This week, I wanted to share with you my thoughts on a few different items of interest happening in Albany.
Energy Tax continues
The 2009 budget contained a new tax for utilities. This, in turn, was, unfortunately, passed down to ratepayers. The "Temporary State Energy Utility Service Conservation Assessment", or 18-A, was scheduled to sunset in March 2014. This year, the Governor's budget proposed to extend this tax for five more years until 2019. This tax costs taxpayers $500 million each year.
I was sorry to hear this proposal included. We need to end our unnecessary tax on businesses and residents, and lower the cost of energy here so we can be more competitive with other states when it comes to job creation. I don't believe we should balance the budget with more or continued taxes.
Gun Law to be Challenged
On January 29, the media reported that the New York State Rifle and Pistol Association has filed a notice that it plans to ask a judge to overturn the newly passed state gun law. The association's notice cites constitutional grounds: the Second Amendment (Right to Bear Arms) and Fifth Amendment (nor shall private property be taken). I voted against the bill in the Assembly. The gun law was rushed through for a vote. Legislators were given virtually no time to review the 40 pages, and the public was not given any time to comment. Further, I do not believe it improves public safety. Nor will it help prevent the recent spate of gun tragedies. Rather, it penalizes law-abiding gun owners. I'm pleased that the court challenge did commence.
Competitive Grants for School Aid?
Education aid is slated to increase for a total spending of $889 million. Some of the ideas proposed include creating a full-day pre-K program. However, there is not enough funding to provide this for all schools in the state so the Governor has proposed a competitive grant process, designed to target higher-need districts. Essentially, districts would compete for a total of $25 million in funding. The Governor also proposes to extend learning time, via competitive grant process. The grants are awarded based on the school district's need, student's need, and the district's proposal to target high-need students.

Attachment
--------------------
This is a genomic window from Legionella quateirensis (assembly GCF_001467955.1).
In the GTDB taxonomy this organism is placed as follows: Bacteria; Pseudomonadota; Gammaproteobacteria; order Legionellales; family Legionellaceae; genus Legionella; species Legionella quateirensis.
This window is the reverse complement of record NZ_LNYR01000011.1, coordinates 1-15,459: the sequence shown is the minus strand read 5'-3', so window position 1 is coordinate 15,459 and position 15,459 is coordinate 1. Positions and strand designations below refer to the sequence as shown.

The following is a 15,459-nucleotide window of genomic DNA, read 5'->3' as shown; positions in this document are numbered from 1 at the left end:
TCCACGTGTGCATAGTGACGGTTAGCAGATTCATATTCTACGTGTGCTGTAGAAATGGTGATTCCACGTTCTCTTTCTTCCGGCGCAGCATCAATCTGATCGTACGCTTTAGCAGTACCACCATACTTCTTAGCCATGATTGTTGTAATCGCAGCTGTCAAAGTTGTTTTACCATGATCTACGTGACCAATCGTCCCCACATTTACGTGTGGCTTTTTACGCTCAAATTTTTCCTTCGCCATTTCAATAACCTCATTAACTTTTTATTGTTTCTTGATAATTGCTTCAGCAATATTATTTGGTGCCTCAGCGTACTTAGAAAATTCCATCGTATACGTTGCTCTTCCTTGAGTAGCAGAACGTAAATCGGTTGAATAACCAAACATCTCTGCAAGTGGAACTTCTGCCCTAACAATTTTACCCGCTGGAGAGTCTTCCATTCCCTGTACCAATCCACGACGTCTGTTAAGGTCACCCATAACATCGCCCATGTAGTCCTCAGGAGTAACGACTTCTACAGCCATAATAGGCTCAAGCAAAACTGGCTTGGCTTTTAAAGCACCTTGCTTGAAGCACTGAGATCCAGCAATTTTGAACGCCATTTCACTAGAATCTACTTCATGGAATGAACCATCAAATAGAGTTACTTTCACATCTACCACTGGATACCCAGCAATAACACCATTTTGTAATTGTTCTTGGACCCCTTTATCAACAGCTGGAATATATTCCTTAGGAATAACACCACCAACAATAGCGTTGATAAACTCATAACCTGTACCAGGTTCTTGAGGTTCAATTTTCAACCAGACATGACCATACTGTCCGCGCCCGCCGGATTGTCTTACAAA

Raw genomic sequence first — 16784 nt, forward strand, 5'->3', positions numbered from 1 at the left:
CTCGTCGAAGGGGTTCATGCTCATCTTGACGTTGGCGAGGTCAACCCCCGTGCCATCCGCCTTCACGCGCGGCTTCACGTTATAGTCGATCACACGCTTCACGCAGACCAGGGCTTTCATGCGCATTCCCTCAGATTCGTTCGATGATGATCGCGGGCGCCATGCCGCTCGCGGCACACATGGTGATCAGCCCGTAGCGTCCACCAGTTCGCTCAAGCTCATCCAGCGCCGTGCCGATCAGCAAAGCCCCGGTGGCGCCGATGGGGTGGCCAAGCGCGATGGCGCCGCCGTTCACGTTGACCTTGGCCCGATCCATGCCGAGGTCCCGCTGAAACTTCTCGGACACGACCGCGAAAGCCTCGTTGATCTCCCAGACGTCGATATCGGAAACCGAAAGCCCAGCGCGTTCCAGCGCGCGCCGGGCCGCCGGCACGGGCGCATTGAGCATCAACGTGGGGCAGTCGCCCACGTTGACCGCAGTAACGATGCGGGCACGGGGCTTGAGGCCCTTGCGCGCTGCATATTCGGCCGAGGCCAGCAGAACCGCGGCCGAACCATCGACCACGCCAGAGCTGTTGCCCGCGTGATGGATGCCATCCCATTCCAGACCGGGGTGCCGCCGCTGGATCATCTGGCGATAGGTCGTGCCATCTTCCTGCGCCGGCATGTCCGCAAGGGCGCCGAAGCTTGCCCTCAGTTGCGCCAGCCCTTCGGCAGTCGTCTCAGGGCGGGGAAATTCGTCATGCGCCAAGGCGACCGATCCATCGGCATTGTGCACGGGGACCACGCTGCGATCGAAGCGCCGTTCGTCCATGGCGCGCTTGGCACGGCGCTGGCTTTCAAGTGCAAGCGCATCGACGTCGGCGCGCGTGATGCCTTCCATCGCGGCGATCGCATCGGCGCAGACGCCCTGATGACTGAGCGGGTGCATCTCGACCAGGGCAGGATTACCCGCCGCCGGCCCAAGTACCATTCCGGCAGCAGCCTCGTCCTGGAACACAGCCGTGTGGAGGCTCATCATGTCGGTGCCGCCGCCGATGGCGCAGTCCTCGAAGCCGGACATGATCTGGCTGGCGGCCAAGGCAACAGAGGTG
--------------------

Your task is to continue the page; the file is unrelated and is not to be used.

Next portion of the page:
While extended learning time and full-day pre-k would presumably help children, I question this method of distributing school aid. I'm not alone. The New York State Association of Small City School Districts President Bill Lynch submitted testimony to the Joint Legislative Hearing on the Executive Budget for Elementary and Secondary Education last week. You can read his testimony here: http://www.scribd.com/doc/122856276/Fulton-school-Superintendent-William-Lynch-testimony-on-budget. Lynch is also the superintendent at Fulton City Schools.
The testimony reads: "It should be noted that these laudable programs, while promoting student achievement, involve considerable commitment of additional resources and thus highlight the main problem facing failing districts: chronic under-funding. Moreover, we are concerned that the State is adding new initiatives while not funding the general operating aid necessary to provide a sound basic education to the most vulnerable students across the state... Additionally, competitive grants are highly unpredictable and winning these grants often involves spending considerable time and resources by an already stretched school district. Many of our small city school districts lack the internal staffing capacity to compete for these grants."
Education aid is too important to be awarded in this fashion. Further, while the total amount of education aid is proposed to increase, we are still in need of an equitable state aid formula.
As budget talks are underway, I look forward to sharing more about our how our state tax dollars are managed in this space, and hope to hear from you as well.
If you have any questions or comments on this or any other state issue, or if you would like to be added to my mailing list or receive my newsletter, please contact my office. My office can be reached by mail at 200 North Second Street, Fulton, New York 13069, by e-mail at email@example.com or by calling (315) 598-5185. You also may find me, Assemblyman Barclay, on Facebook.